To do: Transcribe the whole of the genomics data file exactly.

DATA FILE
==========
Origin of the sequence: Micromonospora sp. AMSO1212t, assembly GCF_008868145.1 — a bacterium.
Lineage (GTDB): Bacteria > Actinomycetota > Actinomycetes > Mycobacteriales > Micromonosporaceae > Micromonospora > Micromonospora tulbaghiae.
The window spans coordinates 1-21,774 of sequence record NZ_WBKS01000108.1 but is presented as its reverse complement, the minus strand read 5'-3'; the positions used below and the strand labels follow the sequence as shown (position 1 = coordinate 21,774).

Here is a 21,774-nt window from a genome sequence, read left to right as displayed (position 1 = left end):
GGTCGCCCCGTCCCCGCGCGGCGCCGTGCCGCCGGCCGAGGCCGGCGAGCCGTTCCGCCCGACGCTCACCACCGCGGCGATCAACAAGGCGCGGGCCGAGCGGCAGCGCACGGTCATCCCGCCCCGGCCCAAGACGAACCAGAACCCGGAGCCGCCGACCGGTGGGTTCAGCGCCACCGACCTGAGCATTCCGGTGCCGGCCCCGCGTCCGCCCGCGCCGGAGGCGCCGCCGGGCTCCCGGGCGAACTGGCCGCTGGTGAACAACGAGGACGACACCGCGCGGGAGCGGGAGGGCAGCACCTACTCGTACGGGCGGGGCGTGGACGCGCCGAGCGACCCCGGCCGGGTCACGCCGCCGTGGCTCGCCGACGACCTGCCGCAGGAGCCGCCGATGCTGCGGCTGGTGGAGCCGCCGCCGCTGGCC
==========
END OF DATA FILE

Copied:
Origin of the sequence: Micromonospora sp. AMSO1212t, assembly GCF_008868145.1 — a bacterium.
Lineage (GTDB): Bacteria > Actinomycetota > Actinomycetes > Mycobacteriales > Micromonosporaceae > Micromonospora > Micromonospora tulbaghiae.
The window spans coordinates 1-21,774 of sequence record NZ_WBKS01000108.1 but is presented as its reverse complement, the minus strand read 5'-3'; the positions used below and the strand labels follow the sequence as shown (position 1 = coordinate 21,774).

Here is a 21,774-nt window from a genome sequence, read left to right as displayed (position 1 = left end):
GGTCGCCCCGTCCCCGCGCGGCGCCGTGCCGCCGGCCGAGGCCGGCGAGCCGTTCCGCCCGACGCTCACCACCGCGGCGATCAACAAGGCGCGGGCCGAGCGGCAGCGCACGGTCATCCCGCCCCGGCCCAAGACGAACCAGAACCCGGAGCCGCCGACCGGTGGGTTCAGCGCCACCGACCTGAGCATTCCGGTGCCGGCCCCGCGTCCGCCCGCGCCGGAGGCGCCGCCGGGCTCCCGGGCGAACTGGCCGCTGGTGAACAACGAGGACGACACCGCGCGGGAGCGGGAGGGCAGCACCTACTCGTACGGGCGGGGCGTGGACGCGCCGAGCGACCCCGGCCGGGTCACGCCGCCGTGGCTCGCCGACGACCTGCCGCAGGAGCCGCCGATGCTGCGGCTGGTGGAGCCGCCGCCGCTGGCC